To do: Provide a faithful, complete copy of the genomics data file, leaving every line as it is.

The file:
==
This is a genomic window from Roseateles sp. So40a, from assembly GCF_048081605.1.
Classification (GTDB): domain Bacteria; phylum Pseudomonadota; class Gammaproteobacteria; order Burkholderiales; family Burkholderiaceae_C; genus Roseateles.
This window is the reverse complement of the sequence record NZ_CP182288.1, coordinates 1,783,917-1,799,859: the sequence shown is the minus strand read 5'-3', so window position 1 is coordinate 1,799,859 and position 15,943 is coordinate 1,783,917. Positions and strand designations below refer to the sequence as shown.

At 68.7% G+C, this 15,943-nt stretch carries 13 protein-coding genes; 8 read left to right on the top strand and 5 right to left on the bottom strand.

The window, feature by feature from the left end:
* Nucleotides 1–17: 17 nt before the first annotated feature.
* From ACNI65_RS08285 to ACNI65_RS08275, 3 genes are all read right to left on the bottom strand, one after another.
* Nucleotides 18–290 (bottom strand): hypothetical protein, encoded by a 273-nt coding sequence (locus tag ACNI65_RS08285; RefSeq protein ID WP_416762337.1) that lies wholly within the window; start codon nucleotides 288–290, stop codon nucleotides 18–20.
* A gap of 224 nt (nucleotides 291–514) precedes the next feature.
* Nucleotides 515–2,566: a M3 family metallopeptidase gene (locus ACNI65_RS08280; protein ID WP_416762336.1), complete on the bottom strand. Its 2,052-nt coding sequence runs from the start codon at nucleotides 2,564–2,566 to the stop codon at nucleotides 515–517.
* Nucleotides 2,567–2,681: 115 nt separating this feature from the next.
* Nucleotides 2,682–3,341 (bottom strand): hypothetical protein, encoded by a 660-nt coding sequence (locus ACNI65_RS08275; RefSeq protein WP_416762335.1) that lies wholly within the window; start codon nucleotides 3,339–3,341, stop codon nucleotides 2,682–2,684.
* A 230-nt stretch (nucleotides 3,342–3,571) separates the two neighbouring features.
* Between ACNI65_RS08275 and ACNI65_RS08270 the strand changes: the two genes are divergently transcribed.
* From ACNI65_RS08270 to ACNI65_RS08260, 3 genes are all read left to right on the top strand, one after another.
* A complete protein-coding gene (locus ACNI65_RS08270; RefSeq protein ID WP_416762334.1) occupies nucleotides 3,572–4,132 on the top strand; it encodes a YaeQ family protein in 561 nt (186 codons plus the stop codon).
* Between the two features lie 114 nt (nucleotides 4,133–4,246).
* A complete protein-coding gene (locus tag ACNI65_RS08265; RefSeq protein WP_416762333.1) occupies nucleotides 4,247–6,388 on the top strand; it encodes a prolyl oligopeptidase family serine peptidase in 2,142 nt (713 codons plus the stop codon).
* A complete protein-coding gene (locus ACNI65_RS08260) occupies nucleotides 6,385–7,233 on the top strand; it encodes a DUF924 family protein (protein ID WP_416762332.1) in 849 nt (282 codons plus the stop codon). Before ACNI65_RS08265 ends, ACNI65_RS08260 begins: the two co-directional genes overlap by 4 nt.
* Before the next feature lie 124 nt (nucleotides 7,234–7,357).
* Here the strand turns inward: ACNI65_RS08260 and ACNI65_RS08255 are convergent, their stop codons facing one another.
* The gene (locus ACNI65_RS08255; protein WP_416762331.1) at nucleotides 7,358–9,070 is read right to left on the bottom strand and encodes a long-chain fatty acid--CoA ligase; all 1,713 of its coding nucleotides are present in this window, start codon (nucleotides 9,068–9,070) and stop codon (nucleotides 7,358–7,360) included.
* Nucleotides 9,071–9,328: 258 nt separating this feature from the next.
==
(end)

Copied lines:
This is a genomic window from Roseateles sp. So40a, from assembly GCF_048081605.1.
Classification (GTDB): domain Bacteria; phylum Pseudomonadota; class Gammaproteobacteria; order Burkholderiales; family Burkholderiaceae_C; genus Roseateles.
This window is the reverse complement of the sequence record NZ_CP182288.1, coordinates 1,783,917-1,799,859: the sequence shown is the minus strand read 5'-3', so window position 1 is coordinate 1,799,859 and position 15,943 is coordinate 1,783,917. Positions and strand designations below refer to the sequence as shown.

At 68.7% G+C, this 15,943-nt stretch carries 13 protein-coding genes; 8 read left to right on the top strand and 5 right to left on the bottom strand.

The window, feature by feature from the left end:
* Nucleotides 1–17: 17 nt before the first annotated feature.
* From ACNI65_RS08285 to ACNI65_RS08275, 3 genes are all read right to left on the bottom strand, one after another.
* Nucleotides 18–290 (bottom strand): hypothetical protein, encoded by a 273-nt coding sequence (locus tag ACNI65_RS08285; RefSeq protein ID WP_416762337.1) that lies wholly within the window; start codon nucleotides 288–290, stop codon nucleotides 18–20.
* A gap of 224 nt (nucleotides 291–514) precedes the next feature.
* Nucleotides 515–2,566: a M3 family metallopeptidase gene (locus ACNI65_RS08280; protein ID WP_416762336.1), complete on the bottom strand. Its 2,052-nt coding sequence runs from the start codon at nucleotides 2,564–2,566 to the stop codon at nucleotides 515–517.
* Nucleotides 2,567–2,681: 115 nt separating this feature from the next.
* Nucleotides 2,682–3,341 (bottom strand): hypothetical protein, encoded by a 660-nt coding sequence (locus ACNI65_RS08275; RefSeq protein WP_416762335.1) that lies wholly within the window; start codon nucleotides 3,339–3,341, stop codon nucleotides 2,682–2,684.
* A 230-nt stretch (nucleotides 3,342–3,571) separates the two neighbouring features.
* Between ACNI65_RS08275 and ACNI65_RS08270 the strand changes: the two genes are divergently transcribed.
* From ACNI65_RS08270 to ACNI65_RS08260, 3 genes are all read left to right on the top strand, one after another.
* A complete protein-coding gene (locus ACNI65_RS08270; RefSeq protein ID WP_416762334.1) occupies nucleotides 3,572–4,132 on the top strand; it encodes a YaeQ family protein in 561 nt (186 codons plus the stop codon).
* Between the two features lie 114 nt (nucleotides 4,133–4,246).
* A complete protein-coding gene (locus tag ACNI65_RS08265; RefSeq protein WP_416762333.1) occupies nucleotides 4,247–6,388 on the top strand; it encodes a prolyl oligopeptidase family serine peptidase in 2,142 nt (713 codons plus the stop codon).
* A complete protein-coding gene (locus ACNI65_RS08260) occupies nucleotides 6,385–7,233 on the top strand; it encodes a DUF924 family protein (protein ID WP_416762332.1) in 849 nt (282 codons plus the stop codon). Before ACNI65_RS08265 ends, ACNI65_RS08260 begins: the two co-directional genes overlap by 4 nt.
* Before the next feature lie 124 nt (nucleotides 7,234–7,357).
* Here the strand turns inward: ACNI65_RS08260 and ACNI65_RS08255 are convergent, their stop codons facing one another.
* The gene (locus ACNI65_RS08255; protein WP_416762331.1) at nucleotides 7,358–9,070 is read right to left on the bottom strand and encodes a long-chain fatty acid--CoA ligase; all 1,713 of its coding nucleotides are present in this window, start codon (nucleotides 9,068–9,070) and stop codon (nucleotides 7,358–7,360) included.
* Nucleotides 9,071–9,328: 258 nt separating this feature from the next.